In The Bridge on the Drina (1945), which tells Bosnia’s history through 500 years of anecdotes centered on an Ottoman bridge in the town of Višegrad (Basil Davidson called the novel ‘Bosnia’s Waverley’), Ivo Andrić wrote of the persecution of ethnic Serbs by Austrio-Hungarian authorities and their Muslim backers after Gavrilo Princip assassinated Archduke Franz Ferdinand in 1914: As has so often happened in the history of man, permission was tacitly granted for acts of violence and plunder, even for murder, if they were carried out in the name of higher interests, according to established rules, and against a limited number of men of a particular type and belief. Saturday, 11 July was the 20th anniversary of the start of the slaughter of 8000 Bosnian Muslims in Srebrenica, ninety kilometres north of Višegrad.
I had coffee with Sudbin, a human rights activist, in northern Bosnia last month. We met at a roadside bar called Sidro ('anchor') in the village of Carakovo, and talked about the difficulties facing Bosniaks who returned to Republika Srpska after the war. Heavy rain was falling. The River Sana was seeping over its banks. Dark brown water swirled around the wooden stilts that supported a two-storey house beside the river. 'I've never seen it like this,' Sudbin said. 'Nobody, not the government, has done anything to stop it, to make defences.'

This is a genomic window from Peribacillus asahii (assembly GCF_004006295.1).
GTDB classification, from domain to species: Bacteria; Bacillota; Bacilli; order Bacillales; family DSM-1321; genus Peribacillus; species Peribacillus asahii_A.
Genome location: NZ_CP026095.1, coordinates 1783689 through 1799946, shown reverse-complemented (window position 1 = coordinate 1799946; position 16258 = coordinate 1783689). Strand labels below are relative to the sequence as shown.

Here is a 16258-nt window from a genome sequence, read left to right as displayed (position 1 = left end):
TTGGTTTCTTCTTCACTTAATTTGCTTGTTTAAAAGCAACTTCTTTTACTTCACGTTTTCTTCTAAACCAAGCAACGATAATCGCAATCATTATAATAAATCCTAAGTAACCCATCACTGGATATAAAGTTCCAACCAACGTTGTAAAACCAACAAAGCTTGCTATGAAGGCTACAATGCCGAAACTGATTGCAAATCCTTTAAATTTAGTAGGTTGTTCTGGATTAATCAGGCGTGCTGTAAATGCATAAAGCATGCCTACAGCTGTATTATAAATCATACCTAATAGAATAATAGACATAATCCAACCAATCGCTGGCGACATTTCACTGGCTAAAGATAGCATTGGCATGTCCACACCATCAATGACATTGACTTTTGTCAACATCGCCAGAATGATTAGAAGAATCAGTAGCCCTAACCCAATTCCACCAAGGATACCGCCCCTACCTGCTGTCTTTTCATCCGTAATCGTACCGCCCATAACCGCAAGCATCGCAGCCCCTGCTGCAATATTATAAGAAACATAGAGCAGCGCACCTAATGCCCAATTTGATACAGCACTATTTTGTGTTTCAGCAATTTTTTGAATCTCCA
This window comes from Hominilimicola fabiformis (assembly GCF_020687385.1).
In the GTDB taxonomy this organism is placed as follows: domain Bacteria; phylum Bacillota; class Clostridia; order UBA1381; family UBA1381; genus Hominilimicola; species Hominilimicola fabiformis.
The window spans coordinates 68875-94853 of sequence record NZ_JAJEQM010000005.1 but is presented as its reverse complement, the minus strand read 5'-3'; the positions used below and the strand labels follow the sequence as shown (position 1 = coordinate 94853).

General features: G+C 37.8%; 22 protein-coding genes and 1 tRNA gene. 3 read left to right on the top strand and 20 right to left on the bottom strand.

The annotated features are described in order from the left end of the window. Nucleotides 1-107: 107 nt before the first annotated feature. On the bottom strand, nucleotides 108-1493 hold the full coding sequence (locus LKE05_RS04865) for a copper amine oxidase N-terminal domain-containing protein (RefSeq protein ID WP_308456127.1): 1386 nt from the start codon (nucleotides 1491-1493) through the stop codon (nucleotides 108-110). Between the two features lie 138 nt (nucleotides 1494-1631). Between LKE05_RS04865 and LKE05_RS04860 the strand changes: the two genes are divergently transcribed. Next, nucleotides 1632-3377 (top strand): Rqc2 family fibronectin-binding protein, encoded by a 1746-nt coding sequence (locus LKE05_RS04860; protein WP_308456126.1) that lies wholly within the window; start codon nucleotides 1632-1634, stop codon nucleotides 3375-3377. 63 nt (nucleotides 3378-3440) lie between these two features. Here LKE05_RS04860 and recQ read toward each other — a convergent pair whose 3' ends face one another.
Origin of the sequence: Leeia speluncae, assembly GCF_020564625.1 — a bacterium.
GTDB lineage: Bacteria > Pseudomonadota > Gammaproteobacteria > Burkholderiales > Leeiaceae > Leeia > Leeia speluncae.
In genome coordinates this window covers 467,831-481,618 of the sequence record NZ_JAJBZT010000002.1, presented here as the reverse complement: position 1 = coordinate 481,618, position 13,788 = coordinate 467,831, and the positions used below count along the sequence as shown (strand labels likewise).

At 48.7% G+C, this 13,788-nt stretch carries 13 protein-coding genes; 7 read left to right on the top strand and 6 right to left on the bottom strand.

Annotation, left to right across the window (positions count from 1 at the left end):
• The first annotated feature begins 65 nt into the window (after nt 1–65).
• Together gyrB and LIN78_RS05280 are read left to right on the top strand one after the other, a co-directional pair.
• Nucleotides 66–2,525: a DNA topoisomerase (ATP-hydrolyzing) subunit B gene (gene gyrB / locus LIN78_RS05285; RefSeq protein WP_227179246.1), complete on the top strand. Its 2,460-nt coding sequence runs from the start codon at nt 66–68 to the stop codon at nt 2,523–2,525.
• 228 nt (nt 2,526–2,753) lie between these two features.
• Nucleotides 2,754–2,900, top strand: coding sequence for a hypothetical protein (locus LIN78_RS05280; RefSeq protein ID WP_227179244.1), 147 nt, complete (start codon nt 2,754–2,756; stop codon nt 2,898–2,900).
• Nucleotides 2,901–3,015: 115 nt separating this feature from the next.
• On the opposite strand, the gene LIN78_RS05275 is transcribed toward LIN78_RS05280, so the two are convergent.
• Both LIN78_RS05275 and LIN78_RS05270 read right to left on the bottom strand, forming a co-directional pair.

Bosnian politics since the 1995 peace accords have been locked in stalemate. The armistice took bureaucracy to another level. The country is divided into two ‘entities’, one Serb, one Bosniak/Croat; before the war no such distinction would have been possible, but atrocities homogenised formerly mixed areas. There are three presidents, one from each of the three ‘constitutional’ ethnicities, and countless ministries, cantons, sub-ministries. Laws are incredibly difficult to pass. This suits nationalist Serb politicians, who argue that the state is chronically dysfunctional, beyond repair and therefore should be split in two: they’ll veto any law that implies a common, contiguous polity. The situation suits Bosniak leaders, too, as it means they can blame everything on the filibustering Serbs.